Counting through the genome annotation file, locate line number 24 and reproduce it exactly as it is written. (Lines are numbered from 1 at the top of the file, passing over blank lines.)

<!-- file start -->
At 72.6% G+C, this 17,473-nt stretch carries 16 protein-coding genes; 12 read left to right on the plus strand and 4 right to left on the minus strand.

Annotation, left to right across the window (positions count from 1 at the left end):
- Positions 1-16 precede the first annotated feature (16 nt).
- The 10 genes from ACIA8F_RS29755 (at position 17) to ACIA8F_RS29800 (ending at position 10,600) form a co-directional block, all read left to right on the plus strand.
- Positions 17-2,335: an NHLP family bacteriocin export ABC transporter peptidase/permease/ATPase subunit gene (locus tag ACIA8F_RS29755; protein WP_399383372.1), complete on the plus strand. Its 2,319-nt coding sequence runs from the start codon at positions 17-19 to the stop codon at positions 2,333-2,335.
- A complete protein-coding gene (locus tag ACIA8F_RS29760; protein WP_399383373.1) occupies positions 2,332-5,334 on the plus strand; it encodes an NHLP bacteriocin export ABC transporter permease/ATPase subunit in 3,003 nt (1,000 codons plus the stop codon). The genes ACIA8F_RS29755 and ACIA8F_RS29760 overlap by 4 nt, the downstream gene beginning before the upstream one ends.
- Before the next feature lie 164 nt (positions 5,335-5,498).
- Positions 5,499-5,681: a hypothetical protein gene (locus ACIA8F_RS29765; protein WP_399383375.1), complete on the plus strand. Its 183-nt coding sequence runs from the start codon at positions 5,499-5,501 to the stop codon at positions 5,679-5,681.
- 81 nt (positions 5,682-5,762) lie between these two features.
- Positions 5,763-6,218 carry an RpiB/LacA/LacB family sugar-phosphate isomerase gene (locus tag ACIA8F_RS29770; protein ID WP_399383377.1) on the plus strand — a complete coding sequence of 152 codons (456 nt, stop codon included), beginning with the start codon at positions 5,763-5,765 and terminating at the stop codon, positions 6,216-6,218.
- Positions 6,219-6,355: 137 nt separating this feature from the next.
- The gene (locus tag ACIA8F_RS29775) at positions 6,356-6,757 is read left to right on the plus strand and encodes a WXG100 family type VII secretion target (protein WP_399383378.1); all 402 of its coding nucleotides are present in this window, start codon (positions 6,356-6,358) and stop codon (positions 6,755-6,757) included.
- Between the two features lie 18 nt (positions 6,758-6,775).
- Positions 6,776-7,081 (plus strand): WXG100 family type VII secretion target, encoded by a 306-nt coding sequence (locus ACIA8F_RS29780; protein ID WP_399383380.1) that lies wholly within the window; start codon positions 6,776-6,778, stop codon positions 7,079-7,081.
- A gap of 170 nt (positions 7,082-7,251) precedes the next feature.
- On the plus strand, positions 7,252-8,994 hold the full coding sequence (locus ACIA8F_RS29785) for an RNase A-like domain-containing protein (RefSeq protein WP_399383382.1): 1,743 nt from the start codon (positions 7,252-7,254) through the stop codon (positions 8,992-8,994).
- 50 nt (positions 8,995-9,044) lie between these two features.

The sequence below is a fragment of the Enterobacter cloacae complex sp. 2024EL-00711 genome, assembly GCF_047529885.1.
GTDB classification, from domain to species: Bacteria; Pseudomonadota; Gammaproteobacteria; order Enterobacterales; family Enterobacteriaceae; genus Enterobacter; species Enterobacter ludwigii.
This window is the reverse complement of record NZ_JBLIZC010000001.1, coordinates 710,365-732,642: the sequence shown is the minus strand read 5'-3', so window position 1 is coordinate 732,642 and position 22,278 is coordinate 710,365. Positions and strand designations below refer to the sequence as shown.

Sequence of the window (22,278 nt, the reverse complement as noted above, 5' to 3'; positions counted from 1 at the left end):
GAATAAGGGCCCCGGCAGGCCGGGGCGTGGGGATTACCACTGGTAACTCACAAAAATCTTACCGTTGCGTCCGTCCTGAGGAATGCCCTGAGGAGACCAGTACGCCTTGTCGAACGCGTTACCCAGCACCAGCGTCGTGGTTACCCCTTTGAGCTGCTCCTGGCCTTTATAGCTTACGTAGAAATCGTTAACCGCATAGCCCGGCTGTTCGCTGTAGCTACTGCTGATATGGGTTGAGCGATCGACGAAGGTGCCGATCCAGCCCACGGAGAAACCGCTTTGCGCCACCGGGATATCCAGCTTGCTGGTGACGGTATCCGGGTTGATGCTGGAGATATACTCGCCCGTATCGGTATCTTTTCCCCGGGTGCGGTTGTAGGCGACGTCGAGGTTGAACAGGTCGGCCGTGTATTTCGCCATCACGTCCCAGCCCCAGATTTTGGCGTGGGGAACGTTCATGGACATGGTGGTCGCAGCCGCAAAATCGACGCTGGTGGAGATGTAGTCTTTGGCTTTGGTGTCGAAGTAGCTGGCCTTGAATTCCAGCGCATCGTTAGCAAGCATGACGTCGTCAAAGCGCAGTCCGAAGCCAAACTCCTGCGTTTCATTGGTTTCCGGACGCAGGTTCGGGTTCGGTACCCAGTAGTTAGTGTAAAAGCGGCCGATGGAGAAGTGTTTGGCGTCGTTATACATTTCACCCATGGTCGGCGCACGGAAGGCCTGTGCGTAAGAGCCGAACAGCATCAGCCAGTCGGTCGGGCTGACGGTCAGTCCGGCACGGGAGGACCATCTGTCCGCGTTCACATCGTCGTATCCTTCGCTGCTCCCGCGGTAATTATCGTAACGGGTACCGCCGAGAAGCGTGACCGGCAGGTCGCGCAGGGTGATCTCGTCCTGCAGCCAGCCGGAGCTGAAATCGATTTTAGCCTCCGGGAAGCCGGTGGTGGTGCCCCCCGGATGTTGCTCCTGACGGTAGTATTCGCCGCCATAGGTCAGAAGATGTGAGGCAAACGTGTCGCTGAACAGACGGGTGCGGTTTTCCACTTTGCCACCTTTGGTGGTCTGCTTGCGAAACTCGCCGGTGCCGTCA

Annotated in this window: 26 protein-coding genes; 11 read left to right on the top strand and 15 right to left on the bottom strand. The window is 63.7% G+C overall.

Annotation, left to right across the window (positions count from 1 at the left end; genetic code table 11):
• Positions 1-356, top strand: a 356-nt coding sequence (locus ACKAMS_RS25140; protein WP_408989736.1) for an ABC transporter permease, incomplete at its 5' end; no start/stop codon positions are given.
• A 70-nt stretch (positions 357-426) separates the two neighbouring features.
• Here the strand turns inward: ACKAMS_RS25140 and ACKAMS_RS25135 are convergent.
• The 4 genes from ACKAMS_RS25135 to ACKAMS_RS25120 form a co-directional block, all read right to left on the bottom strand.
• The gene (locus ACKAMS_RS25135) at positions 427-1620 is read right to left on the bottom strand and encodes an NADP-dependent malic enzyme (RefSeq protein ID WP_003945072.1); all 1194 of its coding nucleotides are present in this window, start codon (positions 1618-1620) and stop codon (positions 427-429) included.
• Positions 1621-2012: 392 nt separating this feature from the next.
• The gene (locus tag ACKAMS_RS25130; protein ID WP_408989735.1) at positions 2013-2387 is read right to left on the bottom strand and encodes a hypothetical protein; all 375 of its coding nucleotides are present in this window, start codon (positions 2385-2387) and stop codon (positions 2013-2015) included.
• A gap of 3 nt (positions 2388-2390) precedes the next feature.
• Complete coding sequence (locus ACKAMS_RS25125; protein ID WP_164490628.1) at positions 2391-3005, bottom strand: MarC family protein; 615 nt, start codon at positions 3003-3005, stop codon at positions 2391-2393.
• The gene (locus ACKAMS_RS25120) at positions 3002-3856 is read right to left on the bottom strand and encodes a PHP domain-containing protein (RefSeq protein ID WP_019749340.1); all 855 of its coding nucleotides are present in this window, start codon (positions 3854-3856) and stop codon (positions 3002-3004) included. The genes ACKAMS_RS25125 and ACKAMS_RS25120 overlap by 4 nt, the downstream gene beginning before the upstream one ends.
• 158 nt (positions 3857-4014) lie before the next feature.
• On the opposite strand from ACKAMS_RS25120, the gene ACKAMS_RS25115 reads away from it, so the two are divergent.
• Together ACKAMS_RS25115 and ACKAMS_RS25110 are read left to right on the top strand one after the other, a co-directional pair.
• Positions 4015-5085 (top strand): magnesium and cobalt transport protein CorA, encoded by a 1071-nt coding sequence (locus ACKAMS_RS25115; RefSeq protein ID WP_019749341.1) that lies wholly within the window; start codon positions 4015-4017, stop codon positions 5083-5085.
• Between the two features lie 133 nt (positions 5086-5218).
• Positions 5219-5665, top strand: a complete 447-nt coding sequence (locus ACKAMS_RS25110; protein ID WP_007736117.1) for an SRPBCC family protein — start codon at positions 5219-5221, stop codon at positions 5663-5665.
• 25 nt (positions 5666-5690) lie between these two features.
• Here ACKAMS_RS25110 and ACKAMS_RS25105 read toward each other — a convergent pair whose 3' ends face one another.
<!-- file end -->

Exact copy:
Annotation, left to right across the window (positions count from 1 at the left end; genetic code table 11):